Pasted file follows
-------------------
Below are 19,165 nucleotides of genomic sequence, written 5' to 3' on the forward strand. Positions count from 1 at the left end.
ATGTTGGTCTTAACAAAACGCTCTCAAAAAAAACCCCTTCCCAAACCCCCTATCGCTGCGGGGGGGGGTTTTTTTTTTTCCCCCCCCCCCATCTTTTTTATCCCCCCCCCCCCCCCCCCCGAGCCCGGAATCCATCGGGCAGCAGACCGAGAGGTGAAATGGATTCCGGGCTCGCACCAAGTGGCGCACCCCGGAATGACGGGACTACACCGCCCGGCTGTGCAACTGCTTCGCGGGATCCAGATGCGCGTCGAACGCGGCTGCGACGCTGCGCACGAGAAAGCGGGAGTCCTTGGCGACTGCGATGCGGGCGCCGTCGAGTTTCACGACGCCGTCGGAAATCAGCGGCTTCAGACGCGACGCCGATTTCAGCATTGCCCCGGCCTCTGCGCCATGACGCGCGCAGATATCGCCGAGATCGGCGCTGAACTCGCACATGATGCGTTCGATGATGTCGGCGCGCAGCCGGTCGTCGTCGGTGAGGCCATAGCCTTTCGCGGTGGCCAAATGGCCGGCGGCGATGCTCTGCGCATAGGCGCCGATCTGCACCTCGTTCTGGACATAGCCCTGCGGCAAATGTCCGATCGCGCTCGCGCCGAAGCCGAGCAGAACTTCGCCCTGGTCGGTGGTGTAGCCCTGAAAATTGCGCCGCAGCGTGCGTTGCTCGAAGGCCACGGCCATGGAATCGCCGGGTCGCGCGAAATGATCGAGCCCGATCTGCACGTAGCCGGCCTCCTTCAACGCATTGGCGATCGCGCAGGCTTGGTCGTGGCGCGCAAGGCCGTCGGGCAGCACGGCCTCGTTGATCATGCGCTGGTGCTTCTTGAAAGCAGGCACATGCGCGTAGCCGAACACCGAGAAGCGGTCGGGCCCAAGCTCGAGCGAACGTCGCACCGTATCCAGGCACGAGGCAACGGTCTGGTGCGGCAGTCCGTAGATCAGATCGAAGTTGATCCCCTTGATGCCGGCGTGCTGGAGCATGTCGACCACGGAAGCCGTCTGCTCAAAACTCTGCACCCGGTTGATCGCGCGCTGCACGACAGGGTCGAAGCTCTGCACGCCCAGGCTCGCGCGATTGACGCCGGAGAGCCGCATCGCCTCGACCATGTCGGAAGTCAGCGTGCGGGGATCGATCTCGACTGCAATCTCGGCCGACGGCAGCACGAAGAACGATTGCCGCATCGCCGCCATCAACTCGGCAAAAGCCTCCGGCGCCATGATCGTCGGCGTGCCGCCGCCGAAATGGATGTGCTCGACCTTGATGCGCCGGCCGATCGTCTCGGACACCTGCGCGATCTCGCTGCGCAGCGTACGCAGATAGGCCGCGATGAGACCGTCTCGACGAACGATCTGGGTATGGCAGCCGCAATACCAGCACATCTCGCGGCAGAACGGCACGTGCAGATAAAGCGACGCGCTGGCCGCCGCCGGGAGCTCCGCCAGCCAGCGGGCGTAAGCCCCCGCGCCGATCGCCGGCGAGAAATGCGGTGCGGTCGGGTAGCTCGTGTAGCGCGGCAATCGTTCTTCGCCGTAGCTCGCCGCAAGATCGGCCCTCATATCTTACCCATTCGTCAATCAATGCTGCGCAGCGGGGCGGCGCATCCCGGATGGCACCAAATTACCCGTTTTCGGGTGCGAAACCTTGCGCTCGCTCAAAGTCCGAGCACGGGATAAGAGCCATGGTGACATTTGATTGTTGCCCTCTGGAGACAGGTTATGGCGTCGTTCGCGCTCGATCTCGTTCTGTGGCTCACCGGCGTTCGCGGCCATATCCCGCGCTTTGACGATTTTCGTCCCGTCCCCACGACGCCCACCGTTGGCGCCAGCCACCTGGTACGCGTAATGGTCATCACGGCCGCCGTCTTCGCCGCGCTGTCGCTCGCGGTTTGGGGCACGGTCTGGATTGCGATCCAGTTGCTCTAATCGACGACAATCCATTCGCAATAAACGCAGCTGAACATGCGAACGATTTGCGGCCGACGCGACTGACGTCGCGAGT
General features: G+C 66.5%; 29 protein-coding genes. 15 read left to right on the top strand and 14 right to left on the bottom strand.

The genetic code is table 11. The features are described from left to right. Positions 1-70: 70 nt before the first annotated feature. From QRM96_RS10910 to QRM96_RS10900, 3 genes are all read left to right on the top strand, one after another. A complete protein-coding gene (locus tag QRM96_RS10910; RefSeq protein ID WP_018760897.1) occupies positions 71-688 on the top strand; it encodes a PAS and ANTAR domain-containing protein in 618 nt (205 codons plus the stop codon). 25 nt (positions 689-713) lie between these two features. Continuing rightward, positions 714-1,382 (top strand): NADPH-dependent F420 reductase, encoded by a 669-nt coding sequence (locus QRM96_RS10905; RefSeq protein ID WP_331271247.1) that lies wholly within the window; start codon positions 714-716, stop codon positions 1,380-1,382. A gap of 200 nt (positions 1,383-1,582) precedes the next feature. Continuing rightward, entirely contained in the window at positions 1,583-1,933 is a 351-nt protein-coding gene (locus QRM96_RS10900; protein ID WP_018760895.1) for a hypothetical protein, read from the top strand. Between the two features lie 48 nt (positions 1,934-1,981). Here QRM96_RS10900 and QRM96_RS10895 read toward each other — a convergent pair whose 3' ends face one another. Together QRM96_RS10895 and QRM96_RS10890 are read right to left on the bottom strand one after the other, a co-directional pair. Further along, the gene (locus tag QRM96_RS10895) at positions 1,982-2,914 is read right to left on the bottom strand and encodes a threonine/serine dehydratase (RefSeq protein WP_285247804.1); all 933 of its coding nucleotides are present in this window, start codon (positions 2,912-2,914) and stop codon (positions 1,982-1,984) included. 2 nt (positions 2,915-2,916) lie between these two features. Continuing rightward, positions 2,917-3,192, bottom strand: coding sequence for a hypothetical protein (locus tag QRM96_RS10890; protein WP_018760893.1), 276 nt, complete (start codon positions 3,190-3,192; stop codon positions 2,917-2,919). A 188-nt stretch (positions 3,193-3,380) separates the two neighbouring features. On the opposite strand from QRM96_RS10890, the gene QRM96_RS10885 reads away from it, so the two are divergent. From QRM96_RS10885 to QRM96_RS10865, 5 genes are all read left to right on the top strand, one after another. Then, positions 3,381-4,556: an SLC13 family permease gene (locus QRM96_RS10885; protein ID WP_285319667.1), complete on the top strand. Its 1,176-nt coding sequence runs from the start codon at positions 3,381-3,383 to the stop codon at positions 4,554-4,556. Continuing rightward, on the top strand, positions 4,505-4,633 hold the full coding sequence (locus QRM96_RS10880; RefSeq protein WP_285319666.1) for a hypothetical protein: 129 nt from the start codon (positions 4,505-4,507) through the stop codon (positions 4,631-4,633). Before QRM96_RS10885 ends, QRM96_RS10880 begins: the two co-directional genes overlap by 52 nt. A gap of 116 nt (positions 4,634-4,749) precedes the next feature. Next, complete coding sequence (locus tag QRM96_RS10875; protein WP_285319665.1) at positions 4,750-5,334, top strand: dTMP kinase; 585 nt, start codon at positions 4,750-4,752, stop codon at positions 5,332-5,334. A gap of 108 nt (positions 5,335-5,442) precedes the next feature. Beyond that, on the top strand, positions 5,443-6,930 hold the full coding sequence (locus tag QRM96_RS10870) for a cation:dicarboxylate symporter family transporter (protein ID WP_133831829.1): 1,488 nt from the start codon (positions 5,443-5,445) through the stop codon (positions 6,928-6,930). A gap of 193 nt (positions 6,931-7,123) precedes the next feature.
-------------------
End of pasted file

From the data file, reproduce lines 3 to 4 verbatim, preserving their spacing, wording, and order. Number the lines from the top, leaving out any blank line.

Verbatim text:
General features: G+C 66.5%; 29 protein-coding genes. 15 read left to right on the top strand and 14 right to left on the bottom strand.

The genetic code is table 11. The features are described from left to right. Positions 1-70: 70 nt before the first annotated feature. From QRM96_RS10910 to QRM96_RS10900, 3 genes are all read left to right on the top strand, one after another. A complete protein-coding gene (locus tag QRM96_RS10910; RefSeq protein ID WP_018760897.1) occupies positions 71-688 on the top strand; it encodes a PAS and ANTAR domain-containing protein in 618 nt (205 codons plus the stop codon). 25 nt (positions 689-713) lie between these two features. Continuing rightward, positions 714-1,382 (top strand): NADPH-dependent F420 reductase, encoded by a 669-nt coding sequence (locus QRM96_RS10905; RefSeq protein ID WP_331271247.1) that lies wholly within the window; start codon positions 714-716, stop codon positions 1,380-1,382. A gap of 200 nt (positions 1,383-1,582) precedes the next feature. Continuing rightward, entirely contained in the window at positions 1,583-1,933 is a 351-nt protein-coding gene (locus QRM96_RS10900; protein ID WP_018760895.1) for a hypothetical protein, read from the top strand. Between the two features lie 48 nt (positions 1,934-1,981). Here QRM96_RS10900 and QRM96_RS10895 read toward each other — a convergent pair whose 3' ends face one another. Together QRM96_RS10895 and QRM96_RS10890 are read right to left on the bottom strand one after the other, a co-directional pair. Further along, the gene (locus tag QRM96_RS10895) at positions 1,982-2,914 is read right to left on the bottom strand and encodes a threonine/serine dehydratase (RefSeq protein WP_285247804.1); all 933 of its coding nucleotides are present in this window, start codon (positions 2,912-2,914) and stop codon (positions 1,982-1,984) included. 2 nt (positions 2,915-2,916) lie between these two features. Continuing rightward, positions 2,917-3,192, bottom strand: coding sequence for a hypothetical protein (locus tag QRM96_RS10890; protein WP_018760893.1), 276 nt, complete (start codon positions 3,190-3,192; stop codon positions 2,917-2,919). A 188-nt stretch (positions 3,193-3,380) separates the two neighbouring features. On the opposite strand from QRM96_RS10890, the gene QRM96_RS10885 reads away from it, so the two are divergent. From QRM96_RS10885 to QRM96_RS10865, 5 genes are all read left to right on the top strand, one after another. Then, positions 3,381-4,556: an SLC13 family permease gene (locus QRM96_RS10885; protein ID WP_285319667.1), complete on the top strand. Its 1,176-nt coding sequence runs from the start codon at positions 3,381-3,383 to the stop codon at positions 4,554-4,556. Continuing rightward, on the top strand, positions 4,505-4,633 hold the full coding sequence (locus QRM96_RS10880; RefSeq protein WP_285319666.1) for a hypothetical protein: 129 nt from the start codon (positions 4,505-4,507) through the stop codon (positions 4,631-4,633). Before QRM96_RS10885 ends, QRM96_RS10880 begins: the two co-directional genes overlap by 52 nt. A gap of 116 nt (positions 4,634-4,749) precedes the next feature. Next, complete coding sequence (locus tag QRM96_RS10875; protein WP_285319665.1) at positions 4,750-5,334, top strand: dTMP kinase; 585 nt, start codon at positions 4,750-4,752, stop codon at positions 5,332-5,334. A gap of 108 nt (positions 5,335-5,442) precedes the next feature. Beyond that, on the top strand, positions 5,443-6,930 hold the full coding sequence (locus tag QRM96_RS10870) for a cation:dicarboxylate symporter family transporter (protein ID WP_133831829.1): 1,488 nt from the start codon (positions 5,443-5,445) through the stop codon (positions 6,928-6,930). A gap of 193 nt (positions 6,931-7,123) precedes the next feature.